The other day I was listening to Stravinsky’s neo-Classical opera A Rake’s Progress (a morality tale based on a series of paintings by William Hogarth, with libretto by W. H. Auden), and I was struck by a very apt illustration of the notion of free will.
In this scene, Tom Rakewell and Nick (the devil, who is intent on leading Tom into ruin and stealing his soul) discuss true freedom.
Nick: (handing Tom the broadsheet [advertising Baba the Turk]) Do you know this lady?
Tom: Baba the Turk! I have not visited Saint Giles Fair as yet. They say that brave warriors who never flinched at the sound of musketry have swooned after a mere glimpse of her. Is such a thing possible in Nature?
Nick: Two noted physicians have sworn that she is no imposter. Would you go see her?…
Tom: Would you see me turned to stone?
Nick: Do you desire her?
Tom: Like the gout, or the falling sickness.
Nick: Are you obliged to her?
Tom: Heaven forbid!
Nick: Then marry her.
Tom: Have you taken leave of your senses?
Nick: I was never saner. Come master, observe the host of mankind. How are they? Wretched. Why? Because they are not free. Why? Because the giddy multitude are driven by the unpredictable Must of their pleasures and the sober few are bound by the inflexible Ought of their duty, between which slaveries there is nothing to choose. Would you be happy? Then learn to act freely. Would you act freely? Then learn to ignore those twin tyrants of appetite and conscience. Therefore I counsel you, Master — Take Baba the Turk to wife. Consider her picture once more, and as you do so reflect upon my words.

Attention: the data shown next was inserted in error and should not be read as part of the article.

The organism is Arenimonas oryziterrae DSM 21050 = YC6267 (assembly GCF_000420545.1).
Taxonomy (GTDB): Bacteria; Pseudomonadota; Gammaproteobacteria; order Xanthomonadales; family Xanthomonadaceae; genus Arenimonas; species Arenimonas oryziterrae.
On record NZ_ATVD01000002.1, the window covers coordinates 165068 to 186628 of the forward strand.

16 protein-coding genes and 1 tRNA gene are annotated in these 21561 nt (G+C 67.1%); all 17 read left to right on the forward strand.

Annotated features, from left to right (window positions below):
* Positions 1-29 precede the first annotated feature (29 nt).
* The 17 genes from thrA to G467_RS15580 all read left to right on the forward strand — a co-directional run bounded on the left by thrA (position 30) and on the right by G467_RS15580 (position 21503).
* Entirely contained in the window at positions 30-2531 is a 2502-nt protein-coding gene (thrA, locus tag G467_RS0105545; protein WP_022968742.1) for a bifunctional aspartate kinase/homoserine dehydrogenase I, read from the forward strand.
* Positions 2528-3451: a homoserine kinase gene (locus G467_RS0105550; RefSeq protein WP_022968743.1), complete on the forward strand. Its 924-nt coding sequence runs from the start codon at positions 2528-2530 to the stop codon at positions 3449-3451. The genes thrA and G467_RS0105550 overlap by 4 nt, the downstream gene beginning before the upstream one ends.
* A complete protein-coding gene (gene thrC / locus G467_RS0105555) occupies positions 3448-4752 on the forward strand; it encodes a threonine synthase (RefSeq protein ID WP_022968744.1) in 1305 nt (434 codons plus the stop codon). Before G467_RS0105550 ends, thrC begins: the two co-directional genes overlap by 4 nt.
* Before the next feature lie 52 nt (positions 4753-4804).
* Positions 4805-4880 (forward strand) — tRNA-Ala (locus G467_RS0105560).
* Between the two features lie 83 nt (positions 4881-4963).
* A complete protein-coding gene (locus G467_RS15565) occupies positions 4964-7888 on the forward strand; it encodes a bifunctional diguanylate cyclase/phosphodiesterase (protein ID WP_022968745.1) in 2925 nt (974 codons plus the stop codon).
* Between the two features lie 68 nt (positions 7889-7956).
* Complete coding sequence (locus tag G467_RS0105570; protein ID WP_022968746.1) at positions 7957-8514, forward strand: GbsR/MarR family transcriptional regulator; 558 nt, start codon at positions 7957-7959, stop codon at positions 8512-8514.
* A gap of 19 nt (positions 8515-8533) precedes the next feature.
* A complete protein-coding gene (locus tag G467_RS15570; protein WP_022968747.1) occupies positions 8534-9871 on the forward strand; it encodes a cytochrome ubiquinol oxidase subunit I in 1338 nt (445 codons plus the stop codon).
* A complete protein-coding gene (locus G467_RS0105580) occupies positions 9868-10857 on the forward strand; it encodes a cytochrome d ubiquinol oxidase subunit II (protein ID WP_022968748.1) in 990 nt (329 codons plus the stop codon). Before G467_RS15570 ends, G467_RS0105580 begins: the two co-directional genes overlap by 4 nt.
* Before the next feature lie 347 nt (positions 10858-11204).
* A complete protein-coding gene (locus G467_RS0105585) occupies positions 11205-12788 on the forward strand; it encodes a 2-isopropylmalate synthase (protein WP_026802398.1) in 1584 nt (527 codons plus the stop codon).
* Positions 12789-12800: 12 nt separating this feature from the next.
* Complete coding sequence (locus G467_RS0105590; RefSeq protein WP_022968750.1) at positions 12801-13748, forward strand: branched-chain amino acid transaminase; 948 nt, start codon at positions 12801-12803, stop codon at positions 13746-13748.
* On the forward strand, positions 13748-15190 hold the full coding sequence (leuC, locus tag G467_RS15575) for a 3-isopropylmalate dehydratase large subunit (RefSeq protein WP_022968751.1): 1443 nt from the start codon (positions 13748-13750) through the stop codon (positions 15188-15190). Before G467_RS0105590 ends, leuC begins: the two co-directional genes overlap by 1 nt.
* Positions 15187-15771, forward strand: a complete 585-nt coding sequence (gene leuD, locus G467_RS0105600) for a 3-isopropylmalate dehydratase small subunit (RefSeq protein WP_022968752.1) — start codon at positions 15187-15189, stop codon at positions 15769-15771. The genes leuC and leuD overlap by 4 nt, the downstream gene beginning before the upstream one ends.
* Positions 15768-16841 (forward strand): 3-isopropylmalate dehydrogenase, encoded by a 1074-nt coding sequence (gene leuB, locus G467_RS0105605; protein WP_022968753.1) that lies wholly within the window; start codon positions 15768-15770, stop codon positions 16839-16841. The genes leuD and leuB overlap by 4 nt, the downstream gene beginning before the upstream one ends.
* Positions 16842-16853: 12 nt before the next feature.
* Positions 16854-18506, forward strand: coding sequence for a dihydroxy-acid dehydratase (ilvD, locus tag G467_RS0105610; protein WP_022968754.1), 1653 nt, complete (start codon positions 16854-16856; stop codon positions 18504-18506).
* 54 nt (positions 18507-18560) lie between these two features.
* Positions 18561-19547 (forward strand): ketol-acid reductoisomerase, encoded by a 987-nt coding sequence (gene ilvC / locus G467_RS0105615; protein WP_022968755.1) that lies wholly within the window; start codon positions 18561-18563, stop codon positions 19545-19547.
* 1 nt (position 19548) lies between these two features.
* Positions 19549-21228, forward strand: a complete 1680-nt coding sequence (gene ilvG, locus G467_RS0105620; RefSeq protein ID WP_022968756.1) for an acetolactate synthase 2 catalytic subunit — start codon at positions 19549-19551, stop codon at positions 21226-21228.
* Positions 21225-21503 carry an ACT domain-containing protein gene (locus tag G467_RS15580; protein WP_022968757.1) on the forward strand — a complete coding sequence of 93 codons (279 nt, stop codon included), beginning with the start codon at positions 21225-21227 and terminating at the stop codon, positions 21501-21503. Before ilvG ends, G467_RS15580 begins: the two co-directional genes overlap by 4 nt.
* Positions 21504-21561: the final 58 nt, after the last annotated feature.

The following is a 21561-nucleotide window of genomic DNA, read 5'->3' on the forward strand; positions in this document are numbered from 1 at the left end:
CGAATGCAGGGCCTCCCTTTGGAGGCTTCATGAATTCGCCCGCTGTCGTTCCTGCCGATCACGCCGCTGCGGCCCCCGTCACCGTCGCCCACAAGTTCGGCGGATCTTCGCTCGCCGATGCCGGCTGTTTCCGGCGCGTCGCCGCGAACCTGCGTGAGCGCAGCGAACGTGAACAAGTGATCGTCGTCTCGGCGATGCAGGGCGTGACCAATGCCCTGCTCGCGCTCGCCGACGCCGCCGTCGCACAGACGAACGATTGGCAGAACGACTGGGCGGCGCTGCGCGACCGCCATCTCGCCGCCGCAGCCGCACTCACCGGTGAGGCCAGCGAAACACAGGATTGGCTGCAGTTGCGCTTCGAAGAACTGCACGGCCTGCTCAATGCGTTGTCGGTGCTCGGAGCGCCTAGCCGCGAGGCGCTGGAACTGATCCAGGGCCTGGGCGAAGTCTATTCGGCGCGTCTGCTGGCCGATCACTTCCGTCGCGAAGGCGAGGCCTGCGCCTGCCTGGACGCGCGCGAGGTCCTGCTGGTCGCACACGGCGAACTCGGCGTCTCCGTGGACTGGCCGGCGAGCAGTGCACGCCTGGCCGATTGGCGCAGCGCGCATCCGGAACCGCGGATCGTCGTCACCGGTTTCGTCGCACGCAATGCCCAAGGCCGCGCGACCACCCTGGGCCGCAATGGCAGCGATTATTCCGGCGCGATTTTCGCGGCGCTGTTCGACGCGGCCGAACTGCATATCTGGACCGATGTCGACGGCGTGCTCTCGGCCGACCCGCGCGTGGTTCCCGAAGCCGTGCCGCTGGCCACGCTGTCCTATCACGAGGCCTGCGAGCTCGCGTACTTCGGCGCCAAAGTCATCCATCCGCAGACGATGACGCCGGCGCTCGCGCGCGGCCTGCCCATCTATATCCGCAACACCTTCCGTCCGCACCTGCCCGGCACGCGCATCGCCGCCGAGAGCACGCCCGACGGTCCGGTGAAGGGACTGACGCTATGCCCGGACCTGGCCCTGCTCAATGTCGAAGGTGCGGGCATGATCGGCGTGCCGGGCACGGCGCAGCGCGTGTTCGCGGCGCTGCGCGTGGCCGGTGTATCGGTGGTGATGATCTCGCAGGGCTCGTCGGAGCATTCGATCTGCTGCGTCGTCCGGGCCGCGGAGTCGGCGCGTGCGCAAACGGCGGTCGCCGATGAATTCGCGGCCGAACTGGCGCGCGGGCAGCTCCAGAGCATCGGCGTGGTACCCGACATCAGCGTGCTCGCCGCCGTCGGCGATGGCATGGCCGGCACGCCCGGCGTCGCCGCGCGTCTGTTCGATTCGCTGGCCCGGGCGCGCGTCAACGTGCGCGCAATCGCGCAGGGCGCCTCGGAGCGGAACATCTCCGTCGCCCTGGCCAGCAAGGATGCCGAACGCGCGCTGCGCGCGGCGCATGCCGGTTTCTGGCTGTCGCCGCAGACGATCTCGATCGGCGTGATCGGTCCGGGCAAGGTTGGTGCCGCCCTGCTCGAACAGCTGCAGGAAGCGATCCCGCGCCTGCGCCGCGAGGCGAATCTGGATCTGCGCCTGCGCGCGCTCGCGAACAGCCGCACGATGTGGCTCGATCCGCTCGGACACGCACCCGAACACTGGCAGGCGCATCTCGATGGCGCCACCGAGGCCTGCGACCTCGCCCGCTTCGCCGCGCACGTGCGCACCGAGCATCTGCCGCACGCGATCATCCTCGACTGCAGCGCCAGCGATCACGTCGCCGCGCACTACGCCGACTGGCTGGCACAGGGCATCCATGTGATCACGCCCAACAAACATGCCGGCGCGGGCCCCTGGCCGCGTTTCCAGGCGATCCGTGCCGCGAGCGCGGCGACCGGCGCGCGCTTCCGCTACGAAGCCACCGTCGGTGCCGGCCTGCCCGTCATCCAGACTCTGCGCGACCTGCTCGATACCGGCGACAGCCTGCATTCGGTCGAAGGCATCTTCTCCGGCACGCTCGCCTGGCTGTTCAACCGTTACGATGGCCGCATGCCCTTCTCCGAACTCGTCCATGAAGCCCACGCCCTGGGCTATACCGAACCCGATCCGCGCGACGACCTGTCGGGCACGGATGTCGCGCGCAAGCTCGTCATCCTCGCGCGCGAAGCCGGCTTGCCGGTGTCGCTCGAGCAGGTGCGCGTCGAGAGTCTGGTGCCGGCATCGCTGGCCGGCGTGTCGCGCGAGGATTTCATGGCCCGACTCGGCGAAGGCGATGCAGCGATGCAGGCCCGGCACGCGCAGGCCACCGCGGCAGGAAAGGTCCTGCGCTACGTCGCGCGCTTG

…For he alone, for he alone is free / Who chooses what to will, and wills / His choice as destiny. / No eye his future can foretell, / No law his past explain / Whom neither Passion may compel, / Nor Reason can restrain.
I find it interesting to read this through a Calvinist lens, noting how this demonstrates the “wretched” (depraved) bondage of our will, by highlighting the absurdity of trying to escape that bondage sheerly through will. It’s also interesting to reflect on how our bounded freedom contrasts with God’s free freedom, for it is indeed true to say of God that “for he alone, for he alone is free; [for he] chooses what to will, and wills his choice as destiny” (see WCF 3.1 “God from all eternity, did, by the most wise and holy counsel of His own will, freely, and unchangeably ordain whatsoever comes to pass”). Compare also “whom neither Passion may compel” with WCF 2.1 God is without “passions”.